Monday, February 02, 2009


IT ONLY HURTS WHEN I'M SURPRISED: Part I
Argument with an Oak Tree


Firewooding is inherently dangerous work, since it involves the vigorous handling of chainsaws, steel axes and mauls of various sizes and weights, as well as wedges (which is why I wear safety glasses, leather gloves and thick clothing), and often heavy chunks of unwieldy wood, which is why I wear steel-toed boots.

Such activity on my part has led not only to a warm house in winter, but also to the many firewood-related tales that punctuate these miraculously continuing chronicles, with more yet to come - time and life permitting - tales touching upon the myriad characteristics of our friends the trees, ranging from elegance, cunning and maliciousness to stubbornness, beauty, vengeance-- and in the present instance, the anger of wood.

It is not commonly realized that in the wild and woody world, nature and nurture are one and the same. As a result, any wood can be cunning, stubborn or malicious-- even cherry - dangerous for its very beauty and innocence - particularly yamazakura (lit: mountain cherry), to say nothing of the exhausting tangle that is camphorwood - and one should never assume kindredness of spirit when it comes to oak, particularly when it is gnarly.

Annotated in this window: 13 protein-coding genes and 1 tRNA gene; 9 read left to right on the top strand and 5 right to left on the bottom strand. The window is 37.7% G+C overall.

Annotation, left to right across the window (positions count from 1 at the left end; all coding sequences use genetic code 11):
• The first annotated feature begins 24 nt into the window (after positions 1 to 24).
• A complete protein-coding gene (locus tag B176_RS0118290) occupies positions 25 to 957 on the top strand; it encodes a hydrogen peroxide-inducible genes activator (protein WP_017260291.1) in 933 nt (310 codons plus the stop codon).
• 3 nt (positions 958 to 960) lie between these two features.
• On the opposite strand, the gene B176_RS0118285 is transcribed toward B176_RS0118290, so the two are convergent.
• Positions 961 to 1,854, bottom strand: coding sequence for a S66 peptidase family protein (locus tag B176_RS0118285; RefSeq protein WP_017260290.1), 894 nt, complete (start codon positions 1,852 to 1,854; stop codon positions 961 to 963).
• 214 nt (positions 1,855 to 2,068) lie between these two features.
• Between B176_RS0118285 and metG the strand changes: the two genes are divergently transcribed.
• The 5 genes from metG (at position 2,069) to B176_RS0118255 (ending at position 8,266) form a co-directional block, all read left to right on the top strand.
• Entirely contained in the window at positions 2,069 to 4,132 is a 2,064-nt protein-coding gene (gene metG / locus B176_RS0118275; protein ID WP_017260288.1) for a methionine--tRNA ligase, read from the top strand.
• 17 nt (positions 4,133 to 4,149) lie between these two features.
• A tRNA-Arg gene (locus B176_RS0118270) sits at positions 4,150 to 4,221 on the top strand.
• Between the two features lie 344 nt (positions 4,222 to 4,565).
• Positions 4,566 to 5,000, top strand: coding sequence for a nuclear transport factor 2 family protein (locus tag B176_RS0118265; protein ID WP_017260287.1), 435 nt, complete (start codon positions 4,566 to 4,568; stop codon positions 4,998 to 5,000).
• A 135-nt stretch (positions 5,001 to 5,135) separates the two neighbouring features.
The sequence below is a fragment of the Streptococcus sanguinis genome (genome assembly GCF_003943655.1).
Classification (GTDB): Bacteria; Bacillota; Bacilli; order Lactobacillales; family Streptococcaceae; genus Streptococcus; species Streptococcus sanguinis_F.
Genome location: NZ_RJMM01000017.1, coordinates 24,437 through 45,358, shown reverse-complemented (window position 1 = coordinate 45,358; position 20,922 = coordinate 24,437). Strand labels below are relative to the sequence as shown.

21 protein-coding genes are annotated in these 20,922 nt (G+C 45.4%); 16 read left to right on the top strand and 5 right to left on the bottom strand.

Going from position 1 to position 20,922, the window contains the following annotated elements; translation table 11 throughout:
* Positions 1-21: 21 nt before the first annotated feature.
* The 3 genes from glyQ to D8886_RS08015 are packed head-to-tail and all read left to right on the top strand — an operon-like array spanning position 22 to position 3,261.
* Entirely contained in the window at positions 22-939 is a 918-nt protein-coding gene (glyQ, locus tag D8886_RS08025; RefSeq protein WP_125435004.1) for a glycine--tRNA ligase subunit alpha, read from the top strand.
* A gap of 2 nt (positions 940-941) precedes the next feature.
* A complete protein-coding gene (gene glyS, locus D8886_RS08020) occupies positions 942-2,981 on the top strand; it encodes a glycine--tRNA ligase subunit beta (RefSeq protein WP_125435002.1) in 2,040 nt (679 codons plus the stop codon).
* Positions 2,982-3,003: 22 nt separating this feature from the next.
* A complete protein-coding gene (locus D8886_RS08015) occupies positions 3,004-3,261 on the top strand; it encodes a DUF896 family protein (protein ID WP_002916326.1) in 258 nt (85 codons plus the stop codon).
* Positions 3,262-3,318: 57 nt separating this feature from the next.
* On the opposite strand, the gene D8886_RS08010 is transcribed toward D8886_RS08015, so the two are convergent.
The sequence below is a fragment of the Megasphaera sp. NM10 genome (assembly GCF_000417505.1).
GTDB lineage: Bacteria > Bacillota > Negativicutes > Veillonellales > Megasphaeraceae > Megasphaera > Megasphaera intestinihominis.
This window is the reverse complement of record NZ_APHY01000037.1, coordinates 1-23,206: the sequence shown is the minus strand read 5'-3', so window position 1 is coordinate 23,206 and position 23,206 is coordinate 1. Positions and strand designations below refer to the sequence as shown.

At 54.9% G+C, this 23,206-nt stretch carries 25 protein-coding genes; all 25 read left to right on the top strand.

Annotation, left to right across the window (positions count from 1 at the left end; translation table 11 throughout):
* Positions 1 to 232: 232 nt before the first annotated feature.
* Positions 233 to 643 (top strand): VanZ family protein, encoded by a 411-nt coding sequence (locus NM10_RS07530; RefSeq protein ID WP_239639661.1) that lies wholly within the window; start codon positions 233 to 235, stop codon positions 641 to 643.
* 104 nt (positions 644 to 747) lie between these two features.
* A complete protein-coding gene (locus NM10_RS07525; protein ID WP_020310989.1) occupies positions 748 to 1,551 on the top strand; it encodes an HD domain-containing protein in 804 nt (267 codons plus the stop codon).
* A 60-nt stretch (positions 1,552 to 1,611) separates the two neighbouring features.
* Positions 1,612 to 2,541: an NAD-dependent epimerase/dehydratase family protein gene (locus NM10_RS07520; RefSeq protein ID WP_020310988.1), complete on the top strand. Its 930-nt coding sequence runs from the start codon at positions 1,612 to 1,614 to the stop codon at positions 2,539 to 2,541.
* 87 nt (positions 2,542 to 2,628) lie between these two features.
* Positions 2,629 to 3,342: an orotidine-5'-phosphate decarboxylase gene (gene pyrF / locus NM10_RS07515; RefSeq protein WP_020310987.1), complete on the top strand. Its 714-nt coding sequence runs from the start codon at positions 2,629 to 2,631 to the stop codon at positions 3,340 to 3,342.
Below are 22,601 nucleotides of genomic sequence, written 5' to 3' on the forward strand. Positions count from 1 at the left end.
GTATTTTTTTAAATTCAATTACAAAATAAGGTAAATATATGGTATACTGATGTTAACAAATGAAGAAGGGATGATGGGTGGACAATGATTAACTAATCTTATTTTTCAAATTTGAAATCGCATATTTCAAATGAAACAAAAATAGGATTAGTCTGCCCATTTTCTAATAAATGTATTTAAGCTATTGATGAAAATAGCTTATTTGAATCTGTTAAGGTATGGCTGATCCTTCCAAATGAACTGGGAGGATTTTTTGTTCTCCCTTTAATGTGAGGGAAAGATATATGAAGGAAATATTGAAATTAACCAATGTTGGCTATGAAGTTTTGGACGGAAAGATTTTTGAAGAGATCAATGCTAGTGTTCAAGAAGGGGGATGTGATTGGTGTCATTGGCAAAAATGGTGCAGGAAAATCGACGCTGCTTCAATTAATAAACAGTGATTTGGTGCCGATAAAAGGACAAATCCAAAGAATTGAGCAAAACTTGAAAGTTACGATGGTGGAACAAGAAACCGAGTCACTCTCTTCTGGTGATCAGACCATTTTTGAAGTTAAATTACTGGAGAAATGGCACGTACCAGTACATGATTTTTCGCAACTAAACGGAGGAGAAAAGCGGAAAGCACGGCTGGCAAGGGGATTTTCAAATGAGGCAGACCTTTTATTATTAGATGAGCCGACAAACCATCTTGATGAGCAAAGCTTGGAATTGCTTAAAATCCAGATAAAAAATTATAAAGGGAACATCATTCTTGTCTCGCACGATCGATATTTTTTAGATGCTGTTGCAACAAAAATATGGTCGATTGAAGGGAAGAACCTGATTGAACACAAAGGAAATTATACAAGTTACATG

One who is not otherwise misguided might think that these inanimate chunks of lignin are essentially dumb as a posts, but that would be a big mistake, for all wood is ingrained with a craftiness of ancient subtlety. For example, when driving a wedge into a tough piece of knotted oak, I take care to keep away from above the wedge - as, for instance, to see if it is driving true. I do this because the knotty upbringing of certain oaks, with their decades of 24/7 wild experience, can make them very touchy at the idea of surrendering to a rootless stripling like myself, and at any instant a way gnarly specimen can spit that iron wedge many feet into the air like a 1kg bullet, and each time I see it do that I say to myself in a kind of lectury way, so as to keep myself smart and try to maintain just that bit of edge over oak: Boy, I sure am glad I didn’t have my face above that wedge...

But unlike oak, humans don't remember everything.

To be continued...


2 comments:

Mary Lou said...

You have a thing with trees, dont you? ;)

Bob Brady said...

Yes, we do share a certain density at times...